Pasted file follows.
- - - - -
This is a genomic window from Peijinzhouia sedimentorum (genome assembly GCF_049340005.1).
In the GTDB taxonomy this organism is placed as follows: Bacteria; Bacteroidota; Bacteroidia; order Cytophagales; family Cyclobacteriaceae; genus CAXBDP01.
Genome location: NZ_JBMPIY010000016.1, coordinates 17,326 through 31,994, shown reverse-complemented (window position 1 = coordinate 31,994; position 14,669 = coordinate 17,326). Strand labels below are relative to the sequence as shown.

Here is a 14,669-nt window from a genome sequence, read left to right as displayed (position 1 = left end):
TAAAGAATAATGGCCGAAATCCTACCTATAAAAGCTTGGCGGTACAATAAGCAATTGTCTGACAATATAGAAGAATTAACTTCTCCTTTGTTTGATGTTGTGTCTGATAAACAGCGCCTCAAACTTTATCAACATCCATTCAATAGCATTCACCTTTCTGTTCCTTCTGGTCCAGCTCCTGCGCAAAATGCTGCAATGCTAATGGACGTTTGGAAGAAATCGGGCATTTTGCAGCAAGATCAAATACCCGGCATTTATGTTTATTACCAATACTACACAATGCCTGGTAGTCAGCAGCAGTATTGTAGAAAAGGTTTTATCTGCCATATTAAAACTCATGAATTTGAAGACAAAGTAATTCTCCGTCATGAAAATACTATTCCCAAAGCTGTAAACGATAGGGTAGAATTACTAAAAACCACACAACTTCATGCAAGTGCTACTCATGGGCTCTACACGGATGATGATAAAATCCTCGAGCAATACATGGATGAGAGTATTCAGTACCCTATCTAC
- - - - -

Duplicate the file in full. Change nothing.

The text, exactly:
This is a genomic window from Peijinzhouia sedimentorum (genome assembly GCF_049340005.1).
In the GTDB taxonomy this organism is placed as follows: Bacteria; Bacteroidota; Bacteroidia; order Cytophagales; family Cyclobacteriaceae; genus CAXBDP01.
Genome location: NZ_JBMPIY010000016.1, coordinates 17,326 through 31,994, shown reverse-complemented (window position 1 = coordinate 31,994; position 14,669 = coordinate 17,326). Strand labels below are relative to the sequence as shown.

Here is a 14,669-nt window from a genome sequence, read left to right as displayed (position 1 = left end):
TAAAGAATAATGGCCGAAATCCTACCTATAAAAGCTTGGCGGTACAATAAGCAATTGTCTGACAATATAGAAGAATTAACTTCTCCTTTGTTTGATGTTGTGTCTGATAAACAGCGCCTCAAACTTTATCAACATCCATTCAATAGCATTCACCTTTCTGTTCCTTCTGGTCCAGCTCCTGCGCAAAATGCTGCAATGCTAATGGACGTTTGGAAGAAATCGGGCATTTTGCAGCAAGATCAAATACCCGGCATTTATGTTTATTACCAATACTACACAATGCCTGGTAGTCAGCAGCAGTATTGTAGAAAAGGTTTTATCTGCCATATTAAAACTCATGAATTTGAAGACAAAGTAATTCTCCGTCATGAAAATACTATTCCCAAAGCTGTAAACGATAGGGTAGAATTACTAAAAACCACACAACTTCATGCAAGTGCTACTCATGGGCTCTACACGGATGATGATAAAATCCTCGAGCAATACATGGATGAGAGTATTCAGTACCCTATCTAC